In what follows, we shall summarize some general guidelines concerning fuzzy modelling. Specific examples of fuzzy modelling for various applications can be found in subsequent chapters. Conceptually, fuzzy modelling can be pursued in two stages, which are not totally disjoint. The first stage is the identification of the surface structure, which includes the following tasks:

  1. Select relevant input and output variables;
  2. Choose a specific type of fuzzy inference system;
  3. Determine the number of linguistic terms associated with each input and output variables; (For a Sugeno model, determine the order of consequent equations.)
  4. Design a collection of fuzzy if-then rules;

Note that to accomplish the preceding tasks, we rely on our own knowledge (common sense, simple physical laws, and so on) of the target system, information provided by human experts who are familiar with the target system (which could be the human experts themselves), or simply trial and error.

After the first stage of fuzzy modelling, we obtain a rule base that can more or less describe the behaviour of the target system by means of linguistic terms. The meaning of these linguistic terms is determined in the second stage, the identification of deep structure, which determines the MFs of each linguistic term (and the coefficients of each rule’s output polynomial if a Sugeno fuzzy model is used). Specifically, the identification of deep structure includes the following tasks:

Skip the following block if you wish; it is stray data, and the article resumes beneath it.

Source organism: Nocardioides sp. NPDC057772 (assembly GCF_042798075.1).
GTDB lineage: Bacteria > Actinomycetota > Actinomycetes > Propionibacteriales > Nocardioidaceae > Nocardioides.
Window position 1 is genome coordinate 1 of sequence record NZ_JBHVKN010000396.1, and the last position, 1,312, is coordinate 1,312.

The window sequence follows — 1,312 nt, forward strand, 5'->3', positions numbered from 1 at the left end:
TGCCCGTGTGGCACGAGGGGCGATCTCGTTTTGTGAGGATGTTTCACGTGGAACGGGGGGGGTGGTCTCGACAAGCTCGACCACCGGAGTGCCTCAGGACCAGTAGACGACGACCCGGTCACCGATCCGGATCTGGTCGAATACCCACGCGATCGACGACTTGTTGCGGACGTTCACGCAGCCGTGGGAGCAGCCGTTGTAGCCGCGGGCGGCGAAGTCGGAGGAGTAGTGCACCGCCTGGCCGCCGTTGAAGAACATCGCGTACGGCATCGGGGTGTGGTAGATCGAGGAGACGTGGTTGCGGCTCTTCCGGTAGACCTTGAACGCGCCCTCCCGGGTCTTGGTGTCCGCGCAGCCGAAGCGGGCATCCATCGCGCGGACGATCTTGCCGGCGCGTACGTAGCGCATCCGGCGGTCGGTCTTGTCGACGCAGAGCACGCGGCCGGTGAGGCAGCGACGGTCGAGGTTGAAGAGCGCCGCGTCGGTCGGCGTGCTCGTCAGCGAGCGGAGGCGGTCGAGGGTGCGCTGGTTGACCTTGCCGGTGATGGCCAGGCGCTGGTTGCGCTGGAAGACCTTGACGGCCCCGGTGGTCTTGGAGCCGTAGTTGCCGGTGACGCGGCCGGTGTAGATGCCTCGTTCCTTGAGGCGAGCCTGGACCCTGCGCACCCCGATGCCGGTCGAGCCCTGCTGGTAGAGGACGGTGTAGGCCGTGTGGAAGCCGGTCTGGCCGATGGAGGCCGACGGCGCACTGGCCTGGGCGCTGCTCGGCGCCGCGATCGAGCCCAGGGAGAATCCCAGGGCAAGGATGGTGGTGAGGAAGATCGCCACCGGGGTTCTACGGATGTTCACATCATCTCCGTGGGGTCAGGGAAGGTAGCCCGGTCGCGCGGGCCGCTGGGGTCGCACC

1. Choose an appropriate family of parameterised MFs;
  2. Interview human experts familiar with the target systems to determine the parameters of the MFs used in the rule base;
  3. Refine the parameters of the MFs using regression and optimisation technique;

Task 1 and 2 assume the availability of human experts, while task 3 assumes the availability of a desired input-output data set. Various system identification and optimisation techniques for parameter identification in task 3 are. A specific network structure, Adaptive Network-based Fuzzy Inference System that facilitates task 3 can be found here. When a fuzzy inference system is used as a controller for a given plant, then the objective in task 3 should be changed to that of searching for parameters that will generate the best performance of the plant; this aspect of fuzzy logic controller design can be found in Chapter 17 and 18 of the book “Neuro-fuzzy and soft computing”.

References & Resources

    • Chapter 4, Neuro-fuzzy and soft computing